WORTHINGTON — A Worthington teenager accused of threatening another student and to carry out a school shooting last spring entered a guilty plea Monday in juvenile court.
Although admitting his guilt to threatening a student, Sylias A. Kamm, 16, maintained his denial that he’d shoot a gun at anyone or the Worthington High School in general. In statements made to the court, Kamm admitted to threatening to beat up another student who he said provoked him by making fun of a family member and repeatedly called him names.
Kamm admitted that he told other students during last spring’s incident that he had access to guns, including an AK-47. That wasn’t true, Kamm said Monday. He claimed the students who reported his shooting threats twisted his words about having access to guns.
The state prosecutor wasn’t impressed.
“Had I known about his factual basis, I definitely would not have accepted the plea agreement,” said Nobles County Assistant Attorney Braden Hoefert of Kamm’s continuous denial, which Hoefert said contradicted several witness accounts.
Witnesses were on hand Monday, as the appearance was initially scheduled as a court trial. Kamm signed the plea petition Monday afternoon prior to his scheduled court appearance, so the court trial was waived and no testimony was heard.
The state’s intent in accepting the plea petition, Hoefert said, was for Kamm to own up to his mistakes and receive treatment for whatever is causing him to make such threatening statements.
The alleged statements at Worthington weren’t the first in which Kamm has been accused of making terroristic threats.
In May, Hoefert filed a motion to include into evidence a previous offense related to a school shooting threat Kamm allegedly made in February 2018 on Snapchat while he was a student in the Adrian School District. Kamm allegedly said the threat was a joke. Although not initially prosecuted, Hoefert argued the evidence had relevance to the Worthington case, as it showed Kamm had knowledge of the nature of school shooting threats and how others react.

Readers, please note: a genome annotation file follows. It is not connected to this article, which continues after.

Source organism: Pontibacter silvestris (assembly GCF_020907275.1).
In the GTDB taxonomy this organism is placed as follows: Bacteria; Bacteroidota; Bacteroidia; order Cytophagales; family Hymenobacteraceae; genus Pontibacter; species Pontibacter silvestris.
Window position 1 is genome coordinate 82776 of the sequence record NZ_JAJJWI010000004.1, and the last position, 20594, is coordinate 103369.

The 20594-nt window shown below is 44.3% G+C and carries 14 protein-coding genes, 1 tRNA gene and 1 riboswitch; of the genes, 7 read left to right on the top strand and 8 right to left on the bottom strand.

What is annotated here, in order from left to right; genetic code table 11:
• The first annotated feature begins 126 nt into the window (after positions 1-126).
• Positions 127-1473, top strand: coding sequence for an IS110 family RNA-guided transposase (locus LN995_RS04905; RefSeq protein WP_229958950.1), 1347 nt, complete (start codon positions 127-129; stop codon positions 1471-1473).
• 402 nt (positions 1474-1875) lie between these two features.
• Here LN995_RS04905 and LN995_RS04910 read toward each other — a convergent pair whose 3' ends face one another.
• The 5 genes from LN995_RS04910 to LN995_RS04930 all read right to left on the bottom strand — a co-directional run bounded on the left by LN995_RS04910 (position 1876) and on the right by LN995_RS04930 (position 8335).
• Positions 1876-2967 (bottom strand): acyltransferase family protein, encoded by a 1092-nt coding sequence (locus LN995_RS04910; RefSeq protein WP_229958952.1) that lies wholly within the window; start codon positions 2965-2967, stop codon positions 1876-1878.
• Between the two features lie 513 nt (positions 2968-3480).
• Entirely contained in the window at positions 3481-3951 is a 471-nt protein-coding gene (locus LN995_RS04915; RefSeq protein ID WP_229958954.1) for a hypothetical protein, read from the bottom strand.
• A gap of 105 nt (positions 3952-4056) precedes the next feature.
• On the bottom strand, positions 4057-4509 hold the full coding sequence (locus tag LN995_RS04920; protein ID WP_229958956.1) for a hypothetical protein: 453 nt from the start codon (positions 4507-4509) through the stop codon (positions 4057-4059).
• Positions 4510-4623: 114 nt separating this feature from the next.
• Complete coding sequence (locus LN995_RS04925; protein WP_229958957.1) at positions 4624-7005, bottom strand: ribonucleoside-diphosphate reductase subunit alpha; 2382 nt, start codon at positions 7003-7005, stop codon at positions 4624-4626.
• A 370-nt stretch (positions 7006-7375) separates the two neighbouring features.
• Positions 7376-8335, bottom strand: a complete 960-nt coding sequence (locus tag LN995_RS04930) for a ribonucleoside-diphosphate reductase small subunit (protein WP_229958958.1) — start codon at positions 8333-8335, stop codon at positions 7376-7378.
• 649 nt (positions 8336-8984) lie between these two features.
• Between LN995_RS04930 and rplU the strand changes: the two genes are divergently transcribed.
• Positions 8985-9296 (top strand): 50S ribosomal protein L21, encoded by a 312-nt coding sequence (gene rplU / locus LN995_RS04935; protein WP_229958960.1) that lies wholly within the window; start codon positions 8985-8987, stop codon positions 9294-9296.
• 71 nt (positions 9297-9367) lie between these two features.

Fifth Judicial District Judge Gordon Moore acknowledged Hoefert’s displeasure regarding Kamm’s statements, but agreed Kamm had satisfied the requirements to plead guilty to felony terroristic threats.
However, Moore had some words for Kamm regarding the seriousness of school shooting threats, especially considering their prevalence in the country.
“Kids say stuff they don’t mean, and I get that,” Moore said. “Unfortunately, we’ve had enough kids in this country say things they meant, and weren’t taken seriously."
Moore added that casual mention of an AK-47 poses fear and concern.
“It doesn’t take a lot to have people’s imaginations connect the dots,” he said. “We’re trying to educate our kids in a safe environment. If you’re minimizing your involvement in this, the concern is how that will impact you in the future.”
As a result of the plea agreement, Kamm won’t be adjudicated guilty. He’ll serve an initial period of six months on supervised probation, during which time he is required to complete 40 hours of community service and a diagnostics assessment and abide by those recommendations. He was also ordered to write an apology letter to the victim, to be approved by probation.
The school's policy is not to release private student enrollment information, but Kamm shared Monday in court that he plans to continue his sophomore year of school at Independent School District 518’s Worthington Learning Center.